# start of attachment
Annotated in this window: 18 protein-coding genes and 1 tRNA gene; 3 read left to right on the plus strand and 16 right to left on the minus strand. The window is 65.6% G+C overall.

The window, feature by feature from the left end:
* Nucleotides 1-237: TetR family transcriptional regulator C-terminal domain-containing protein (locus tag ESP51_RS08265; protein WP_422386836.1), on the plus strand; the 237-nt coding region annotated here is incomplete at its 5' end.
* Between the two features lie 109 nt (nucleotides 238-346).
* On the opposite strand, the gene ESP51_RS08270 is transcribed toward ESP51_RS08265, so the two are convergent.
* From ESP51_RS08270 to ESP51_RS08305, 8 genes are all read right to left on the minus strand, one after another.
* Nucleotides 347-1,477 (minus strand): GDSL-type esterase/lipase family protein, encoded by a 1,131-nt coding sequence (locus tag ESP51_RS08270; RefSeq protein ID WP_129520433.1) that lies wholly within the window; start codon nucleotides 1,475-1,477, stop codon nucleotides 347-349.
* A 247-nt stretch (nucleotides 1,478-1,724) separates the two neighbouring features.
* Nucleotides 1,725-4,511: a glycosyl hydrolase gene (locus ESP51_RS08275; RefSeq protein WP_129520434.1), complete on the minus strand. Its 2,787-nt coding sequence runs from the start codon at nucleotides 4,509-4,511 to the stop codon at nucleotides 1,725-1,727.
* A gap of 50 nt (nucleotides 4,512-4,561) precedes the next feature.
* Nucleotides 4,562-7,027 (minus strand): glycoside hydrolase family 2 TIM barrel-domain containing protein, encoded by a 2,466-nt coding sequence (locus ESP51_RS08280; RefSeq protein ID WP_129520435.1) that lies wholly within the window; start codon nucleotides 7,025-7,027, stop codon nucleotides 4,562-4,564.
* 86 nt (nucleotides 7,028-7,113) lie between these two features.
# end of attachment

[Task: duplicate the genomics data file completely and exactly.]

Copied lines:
Annotated in this window: 18 protein-coding genes and 1 tRNA gene; 3 read left to right on the plus strand and 16 right to left on the minus strand. The window is 65.6% G+C overall.

The window, feature by feature from the left end:
* Nucleotides 1-237: TetR family transcriptional regulator C-terminal domain-containing protein (locus tag ESP51_RS08265; protein WP_422386836.1), on the plus strand; the 237-nt coding region annotated here is incomplete at its 5' end.
* Between the two features lie 109 nt (nucleotides 238-346).
* On the opposite strand, the gene ESP51_RS08270 is transcribed toward ESP51_RS08265, so the two are convergent.
* From ESP51_RS08270 to ESP51_RS08305, 8 genes are all read right to left on the minus strand, one after another.
* Nucleotides 347-1,477 (minus strand): GDSL-type esterase/lipase family protein, encoded by a 1,131-nt coding sequence (locus tag ESP51_RS08270; RefSeq protein ID WP_129520433.1) that lies wholly within the window; start codon nucleotides 1,475-1,477, stop codon nucleotides 347-349.
* A 247-nt stretch (nucleotides 1,478-1,724) separates the two neighbouring features.
* Nucleotides 1,725-4,511: a glycosyl hydrolase gene (locus ESP51_RS08275; RefSeq protein WP_129520434.1), complete on the minus strand. Its 2,787-nt coding sequence runs from the start codon at nucleotides 4,509-4,511 to the stop codon at nucleotides 1,725-1,727.
* A gap of 50 nt (nucleotides 4,512-4,561) precedes the next feature.
* Nucleotides 4,562-7,027 (minus strand): glycoside hydrolase family 2 TIM barrel-domain containing protein, encoded by a 2,466-nt coding sequence (locus ESP51_RS08280; RefSeq protein ID WP_129520435.1) that lies wholly within the window; start codon nucleotides 7,025-7,027, stop codon nucleotides 4,562-4,564.
* 86 nt (nucleotides 7,028-7,113) lie between these two features.